Welcome to March where spring is just around the corner! Today’s post was first published in The Marian Room last June. Since we have a batch of new readers; and I continue to possess a high regard for thrift, and its poetic nature (GKC), I am re-posting it today. May you have a good weekend, especially delighting in the First Friday and First Saturday devotions. ~SCF
“Thrift is poetic because it is creative; waste is unpoetic because it is waste.” G.K. Chesterton
In a small village there was a young mother who, after all the bills were paid, had little money to “properly” decorate the cottage in which she resided with her husband, four children, and the occasional long-term relative-guest. The family had means to acquire more, but it would have meant locking the children up with strangers, on most days, in a nondescript building down the street. At that time, it was called daycare, but it had little to do with care, and the love associated with the word, care, and was more to do with simply keeping the children alive until their parents were permitted to leave their places of paid employment, and bring them Home.
Anyway, the young couple chose to have less, and keep the mother at Home, so she might love and care for their own children.
A choice like this was rare in their day, and they were often on the receiving end of unsolicited lectures from family, friends, and the random shopper at the local grocery store (!) over what they simply needed to do to get ahead. The young couple understood they were swimming against the tide, and normally, they did not take such lectures either personally, or to heart. They simply did not care what others thought of them, and decided to keep their eyes fixed on the needs of their children.
It was not easy, and at times, the young mother dreamed of a new house with glistening floors, crown molding, new bathrooms, and a restaurant grade kitchen.
Is that not what all the people house shopping on HGTV demanded?
Slowly, a sly envy began to form in her heart until, one day, it was a bleak Friday in February, she looked about her small cottage with contempt.
She realized that the critics had been correct in admonishing them to acquire more.
The rumpled couch mocked her.
The tired carpeting laughed at her.
The Formica counters screamed, HGTV hell!
Even the children looked messy and bedraggled.
In such a state, she went to her desk, took out her calculator and began to work the numbers.
She could go back to work and make X dollars a week. Dayminding of the children would cost X dollars a week, and with the leftovers she might purchase X, Y and Z.
Her eyes lit up.
No more lectures from strangers.
No more embarrassing moments in the house, like when the living room chair leg broke upon taking the weight of a rather large guest.
Her children looked clean and beautiful in this new vision of her life: dressed as Lords and Ladies. She, of course, was the best dressed, and to top it all off: she was thin and her hair was properly coiffed. She directed the staff of her house with a calm confidence.
And, where was her husband in this vision?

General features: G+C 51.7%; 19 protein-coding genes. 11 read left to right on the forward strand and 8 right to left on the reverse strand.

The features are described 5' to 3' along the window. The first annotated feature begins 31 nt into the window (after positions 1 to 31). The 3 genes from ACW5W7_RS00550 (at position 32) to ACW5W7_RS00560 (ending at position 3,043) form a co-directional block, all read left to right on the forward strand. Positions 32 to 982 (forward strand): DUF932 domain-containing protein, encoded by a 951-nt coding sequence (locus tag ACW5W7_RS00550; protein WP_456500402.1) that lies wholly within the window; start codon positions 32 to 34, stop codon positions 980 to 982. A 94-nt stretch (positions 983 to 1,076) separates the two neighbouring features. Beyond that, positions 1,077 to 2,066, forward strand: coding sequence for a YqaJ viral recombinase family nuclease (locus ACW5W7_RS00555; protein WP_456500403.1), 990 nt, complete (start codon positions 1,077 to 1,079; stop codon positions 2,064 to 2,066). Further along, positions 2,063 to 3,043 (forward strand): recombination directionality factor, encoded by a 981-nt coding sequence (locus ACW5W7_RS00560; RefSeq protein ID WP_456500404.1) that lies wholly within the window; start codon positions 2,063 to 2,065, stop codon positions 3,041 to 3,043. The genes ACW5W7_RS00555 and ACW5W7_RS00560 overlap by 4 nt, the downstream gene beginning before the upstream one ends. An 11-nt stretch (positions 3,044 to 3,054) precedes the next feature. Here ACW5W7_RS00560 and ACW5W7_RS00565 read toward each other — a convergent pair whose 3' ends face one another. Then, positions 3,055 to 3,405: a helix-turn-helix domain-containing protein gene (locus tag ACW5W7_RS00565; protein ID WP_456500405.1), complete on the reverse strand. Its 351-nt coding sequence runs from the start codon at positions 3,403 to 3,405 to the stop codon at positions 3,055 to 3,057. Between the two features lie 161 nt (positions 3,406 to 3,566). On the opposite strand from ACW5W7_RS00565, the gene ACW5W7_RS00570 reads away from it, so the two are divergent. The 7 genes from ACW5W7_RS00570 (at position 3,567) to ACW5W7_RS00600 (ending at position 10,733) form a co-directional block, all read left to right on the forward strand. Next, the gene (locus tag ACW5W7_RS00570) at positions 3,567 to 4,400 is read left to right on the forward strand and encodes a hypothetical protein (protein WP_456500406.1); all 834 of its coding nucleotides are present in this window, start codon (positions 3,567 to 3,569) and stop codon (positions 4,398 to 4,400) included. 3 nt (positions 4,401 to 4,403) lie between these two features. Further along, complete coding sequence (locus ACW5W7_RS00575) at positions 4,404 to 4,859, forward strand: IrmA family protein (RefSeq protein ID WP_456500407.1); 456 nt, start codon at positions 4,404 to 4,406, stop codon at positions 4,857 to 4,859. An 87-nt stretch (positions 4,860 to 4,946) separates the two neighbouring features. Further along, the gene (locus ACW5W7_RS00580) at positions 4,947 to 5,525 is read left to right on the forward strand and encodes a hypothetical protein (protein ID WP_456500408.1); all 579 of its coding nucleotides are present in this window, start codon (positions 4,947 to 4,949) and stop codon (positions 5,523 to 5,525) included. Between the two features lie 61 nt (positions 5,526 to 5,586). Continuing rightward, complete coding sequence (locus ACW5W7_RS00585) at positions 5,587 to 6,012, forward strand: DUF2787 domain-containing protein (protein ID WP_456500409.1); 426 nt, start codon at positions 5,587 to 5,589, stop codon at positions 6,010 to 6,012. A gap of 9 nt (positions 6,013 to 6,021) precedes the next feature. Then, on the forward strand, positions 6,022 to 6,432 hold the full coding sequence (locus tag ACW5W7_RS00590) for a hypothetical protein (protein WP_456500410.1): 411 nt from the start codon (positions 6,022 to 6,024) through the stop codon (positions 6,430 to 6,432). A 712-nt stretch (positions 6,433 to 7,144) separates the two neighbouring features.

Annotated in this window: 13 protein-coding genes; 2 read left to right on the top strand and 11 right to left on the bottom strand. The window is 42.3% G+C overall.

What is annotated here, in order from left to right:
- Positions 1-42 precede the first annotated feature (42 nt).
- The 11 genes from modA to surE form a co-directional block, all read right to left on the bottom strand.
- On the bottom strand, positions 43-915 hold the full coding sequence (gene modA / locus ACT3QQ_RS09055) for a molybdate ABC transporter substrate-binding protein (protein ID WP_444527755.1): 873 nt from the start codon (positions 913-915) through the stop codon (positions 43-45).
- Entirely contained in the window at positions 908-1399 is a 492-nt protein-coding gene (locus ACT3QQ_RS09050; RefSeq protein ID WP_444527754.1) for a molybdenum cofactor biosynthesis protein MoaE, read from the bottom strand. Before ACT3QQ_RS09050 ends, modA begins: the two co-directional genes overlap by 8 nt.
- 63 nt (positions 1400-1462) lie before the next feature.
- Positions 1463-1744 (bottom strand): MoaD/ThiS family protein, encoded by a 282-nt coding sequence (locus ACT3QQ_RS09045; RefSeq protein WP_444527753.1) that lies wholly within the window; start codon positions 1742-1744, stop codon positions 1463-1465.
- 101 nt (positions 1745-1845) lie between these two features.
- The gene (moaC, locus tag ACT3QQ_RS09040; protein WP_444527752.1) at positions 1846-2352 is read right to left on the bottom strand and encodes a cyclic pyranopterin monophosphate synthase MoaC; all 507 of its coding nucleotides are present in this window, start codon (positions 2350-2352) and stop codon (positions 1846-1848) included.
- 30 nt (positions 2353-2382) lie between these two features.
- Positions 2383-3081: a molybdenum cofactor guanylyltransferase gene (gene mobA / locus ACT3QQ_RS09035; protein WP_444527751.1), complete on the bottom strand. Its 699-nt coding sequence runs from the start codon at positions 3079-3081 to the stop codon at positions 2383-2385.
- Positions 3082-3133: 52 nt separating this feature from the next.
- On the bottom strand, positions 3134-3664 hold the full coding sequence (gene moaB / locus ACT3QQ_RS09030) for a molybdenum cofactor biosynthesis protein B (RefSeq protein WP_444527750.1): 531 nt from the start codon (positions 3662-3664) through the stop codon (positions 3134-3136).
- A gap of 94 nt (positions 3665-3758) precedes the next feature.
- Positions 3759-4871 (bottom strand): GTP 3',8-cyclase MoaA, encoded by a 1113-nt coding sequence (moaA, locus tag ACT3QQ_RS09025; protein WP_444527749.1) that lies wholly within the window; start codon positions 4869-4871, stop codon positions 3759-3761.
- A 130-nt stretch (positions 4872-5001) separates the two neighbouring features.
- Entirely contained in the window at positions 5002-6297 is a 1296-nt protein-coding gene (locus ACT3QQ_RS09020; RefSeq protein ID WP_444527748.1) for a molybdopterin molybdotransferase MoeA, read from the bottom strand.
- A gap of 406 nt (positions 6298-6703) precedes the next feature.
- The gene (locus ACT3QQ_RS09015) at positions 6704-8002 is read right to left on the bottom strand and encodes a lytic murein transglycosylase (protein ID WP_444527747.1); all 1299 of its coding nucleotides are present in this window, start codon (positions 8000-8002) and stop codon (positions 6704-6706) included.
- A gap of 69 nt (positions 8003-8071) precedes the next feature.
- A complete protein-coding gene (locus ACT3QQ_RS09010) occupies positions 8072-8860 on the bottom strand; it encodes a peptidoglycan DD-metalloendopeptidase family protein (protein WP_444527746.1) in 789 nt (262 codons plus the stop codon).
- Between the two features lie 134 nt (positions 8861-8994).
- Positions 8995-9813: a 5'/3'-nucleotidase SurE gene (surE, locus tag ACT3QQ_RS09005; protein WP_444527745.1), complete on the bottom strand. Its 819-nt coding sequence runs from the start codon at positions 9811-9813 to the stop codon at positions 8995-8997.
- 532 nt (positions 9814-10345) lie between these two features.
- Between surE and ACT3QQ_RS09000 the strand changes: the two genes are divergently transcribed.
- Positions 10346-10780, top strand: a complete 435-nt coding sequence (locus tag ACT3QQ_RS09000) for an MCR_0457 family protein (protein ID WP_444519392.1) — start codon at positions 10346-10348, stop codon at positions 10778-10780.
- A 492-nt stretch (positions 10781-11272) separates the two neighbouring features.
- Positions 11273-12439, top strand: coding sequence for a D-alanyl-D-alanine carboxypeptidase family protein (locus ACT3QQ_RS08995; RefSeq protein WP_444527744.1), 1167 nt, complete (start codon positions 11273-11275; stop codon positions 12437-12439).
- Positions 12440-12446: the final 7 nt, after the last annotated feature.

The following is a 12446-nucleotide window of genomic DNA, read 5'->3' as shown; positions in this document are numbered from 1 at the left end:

She looked at the numbers.
She had forgotten: in this new vision of things, he had to take a new job with an extra hour commute, to cover the dayminding costs.
The vision changed.
The family was somehow scattered in her newfound greed.
It was tough to realize that she was potentially, if not, actually, greedy.
The word cut her heart, as visions from Dante passed before her eyes, of souls suffering endless torments because of their unbridled greed.
She looked about: the house was small, but tidy. She had purchased old furniture from thrift shops and used furniture stores, and had painted them in cheerful colors. Childish drawings hung about, colorful and sweet. The children were sitting at the table, laughing over their breakfast. Her husband ran in and planted a quick kiss on her forehead as he headed off to work.
The couch was simply a couch.
The carpet was simply carpeting.
The Formica seemed to say, I am sturdy and nothing can destroy me: just what you need in a family kitchen!
She did not have two sinks in a master-bath as the petulant shoppers on HGTV often demanded, but she had four little faces looking at her from across the room, each an unrepeatable creative gift from God.
She brusquely threw the calculator into the desk drawer, drew a deep breath, jumped up, and declared:
“Let’s go to the park today!”
Her children clapped and laughed in response, while the youngest spilled his cereal causing the milk to unceremoniously pour all over the once- despised, but, now, seen for what it was, Faithful Countertop.
No harm done, she thought to herself, as she moved to the sink, picked up the sponge, and began another day of creative home-work.
Yes, “thrift is creative, waste is simply waste,” said G.K. Chesterton, she thought to herself, as a smile began in her heart, and moved to her face: I think I’ll stop at the thrift store today, her thoughts continued: One day, they will have the couch I am looking for, and until then, the old one will do!
And, therein, lies a short version of one little battle which took place in that fresh and bright cottage on the edge of a small town, on a day not too long ago.